The Alberta Sports and Recreation Association for the Blind (ASRAB) supports Albertans who are blind and visually impaired to live physically active lives and participate in competitive sports programs. We do this by:
- Providing development and competitive sport programs;
- Collaborating with others who share our vision; and
- Promoting the abilities of the blind and visually impaired to actively participate in a broad spectrum of sport and recreation programs.
ASRAB currently supports the training and national level competition of one sport: Goal Ball.
Video credits: Athlete Narrator – Aron Ghebreyohannes, Producer – Katelyn White
Goalball is the signature program of ASRAB. Goalball was initiated in 1946 to aid in the rehabilitation of blinded war veterans. The game was introduced in 1976 at the Paralympics in Toronto and has been played at every Paralympics since. World Championships are held every four years. Goalball is now played competitively in over 85 countries world-wide.
Goalball is a team sport played on a standard volleyball court. The goals run the full width of the court and are 1.3 meters high. A goalball weighs 1.25 kg and has bells inside it.
Goalball has three characteristics that distinguish it from all team ball games played by sighted people:
- it is played with a ball that is audible, so that the player can hear it when it is in motion (and fans must cheer silently, so as not to interfere with the athletes’ ability to hear the ball);
- it is played on a court with tactile markings so the players can find their positions on the court by checking the markings with their feet or hands;
- all players wear blacked out goggles so they have equal vision – none.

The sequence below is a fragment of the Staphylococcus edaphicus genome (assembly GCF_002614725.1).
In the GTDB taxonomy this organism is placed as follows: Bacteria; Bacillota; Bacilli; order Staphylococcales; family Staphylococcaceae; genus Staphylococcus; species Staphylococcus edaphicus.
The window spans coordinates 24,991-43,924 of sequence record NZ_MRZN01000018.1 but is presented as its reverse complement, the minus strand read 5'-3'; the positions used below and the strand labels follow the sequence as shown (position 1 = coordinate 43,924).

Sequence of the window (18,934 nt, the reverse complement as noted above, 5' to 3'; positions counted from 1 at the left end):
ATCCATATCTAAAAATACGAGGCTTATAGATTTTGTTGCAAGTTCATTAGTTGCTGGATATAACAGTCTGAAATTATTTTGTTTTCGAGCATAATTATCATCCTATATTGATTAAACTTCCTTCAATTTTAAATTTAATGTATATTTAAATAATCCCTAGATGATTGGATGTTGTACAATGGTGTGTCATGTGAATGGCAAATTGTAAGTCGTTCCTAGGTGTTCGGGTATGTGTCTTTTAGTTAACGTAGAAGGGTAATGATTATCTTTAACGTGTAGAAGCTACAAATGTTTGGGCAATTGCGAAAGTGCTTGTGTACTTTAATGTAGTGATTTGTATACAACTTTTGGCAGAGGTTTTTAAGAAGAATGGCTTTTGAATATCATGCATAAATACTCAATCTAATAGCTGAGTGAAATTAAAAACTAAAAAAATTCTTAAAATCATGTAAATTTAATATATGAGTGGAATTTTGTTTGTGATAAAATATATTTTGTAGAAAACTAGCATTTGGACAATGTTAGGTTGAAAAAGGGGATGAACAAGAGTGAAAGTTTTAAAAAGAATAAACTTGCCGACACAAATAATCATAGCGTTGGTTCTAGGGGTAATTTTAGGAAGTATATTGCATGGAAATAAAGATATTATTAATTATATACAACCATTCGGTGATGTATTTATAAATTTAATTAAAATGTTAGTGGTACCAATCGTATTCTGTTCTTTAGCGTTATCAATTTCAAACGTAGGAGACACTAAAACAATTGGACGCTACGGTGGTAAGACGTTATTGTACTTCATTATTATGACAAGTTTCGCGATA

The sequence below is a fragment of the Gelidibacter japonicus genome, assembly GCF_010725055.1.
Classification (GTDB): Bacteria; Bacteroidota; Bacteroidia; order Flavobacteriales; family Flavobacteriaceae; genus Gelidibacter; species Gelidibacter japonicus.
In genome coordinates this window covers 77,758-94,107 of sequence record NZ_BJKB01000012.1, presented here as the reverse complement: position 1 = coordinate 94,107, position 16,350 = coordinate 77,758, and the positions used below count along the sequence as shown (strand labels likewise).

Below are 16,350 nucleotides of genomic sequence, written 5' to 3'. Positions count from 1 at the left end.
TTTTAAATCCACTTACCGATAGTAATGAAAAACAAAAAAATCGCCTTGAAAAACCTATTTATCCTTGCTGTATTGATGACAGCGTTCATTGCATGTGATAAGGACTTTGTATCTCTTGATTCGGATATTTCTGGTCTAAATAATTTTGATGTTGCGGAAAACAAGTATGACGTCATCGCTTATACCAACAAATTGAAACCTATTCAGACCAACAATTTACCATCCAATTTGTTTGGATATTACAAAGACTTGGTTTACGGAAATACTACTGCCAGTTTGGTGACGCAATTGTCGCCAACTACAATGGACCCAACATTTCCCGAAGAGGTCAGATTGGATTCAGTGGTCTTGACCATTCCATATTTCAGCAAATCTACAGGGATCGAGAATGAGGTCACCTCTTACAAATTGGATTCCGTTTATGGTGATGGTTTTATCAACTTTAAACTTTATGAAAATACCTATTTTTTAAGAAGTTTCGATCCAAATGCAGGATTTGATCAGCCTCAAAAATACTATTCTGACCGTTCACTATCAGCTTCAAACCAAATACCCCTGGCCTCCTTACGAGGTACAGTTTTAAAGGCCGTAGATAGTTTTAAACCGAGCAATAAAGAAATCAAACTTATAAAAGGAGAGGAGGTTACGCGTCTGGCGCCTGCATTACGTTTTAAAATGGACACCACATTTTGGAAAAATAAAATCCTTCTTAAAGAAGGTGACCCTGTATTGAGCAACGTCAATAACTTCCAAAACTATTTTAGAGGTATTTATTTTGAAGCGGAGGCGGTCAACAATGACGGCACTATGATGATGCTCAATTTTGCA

ASRAB regularly hosts goalball tournaments; to showcase the sport in Alberta, and provide our elite athletes with a competitive opportunity.
The Provincial Program runs year round.
- Season – runs from approximately October to May. There are weekly weekend practices, run by ASRAB coaches. The season usually involves travel to 1-2 competitions, leading up to the National Championships.
- Off Season – runs from approximately June – September. The participants will continue physical training, and participate in a monthly practice to maintain technical skills.
Athletes must be sight classified to compete in National Championships. A general description of the 3 categories are:
- B1 – No light perception in either eye up to light perception, but inability to recognize the shape of a hand at any distance in any direction.
- B2 – From ability to recognize the shape of a hand up to visual acuity of 2/60 and/or visual field of less than 5 degrees.
- B3 – From visual acuity above 2/60 up to visual acuity of 6/60 and/or visual field of more than 5 degrees and less than 20 degrees.
Each sport classification may vary in name, but will coincide with the IBSA (International Blind Sports Association) sight classification requirements.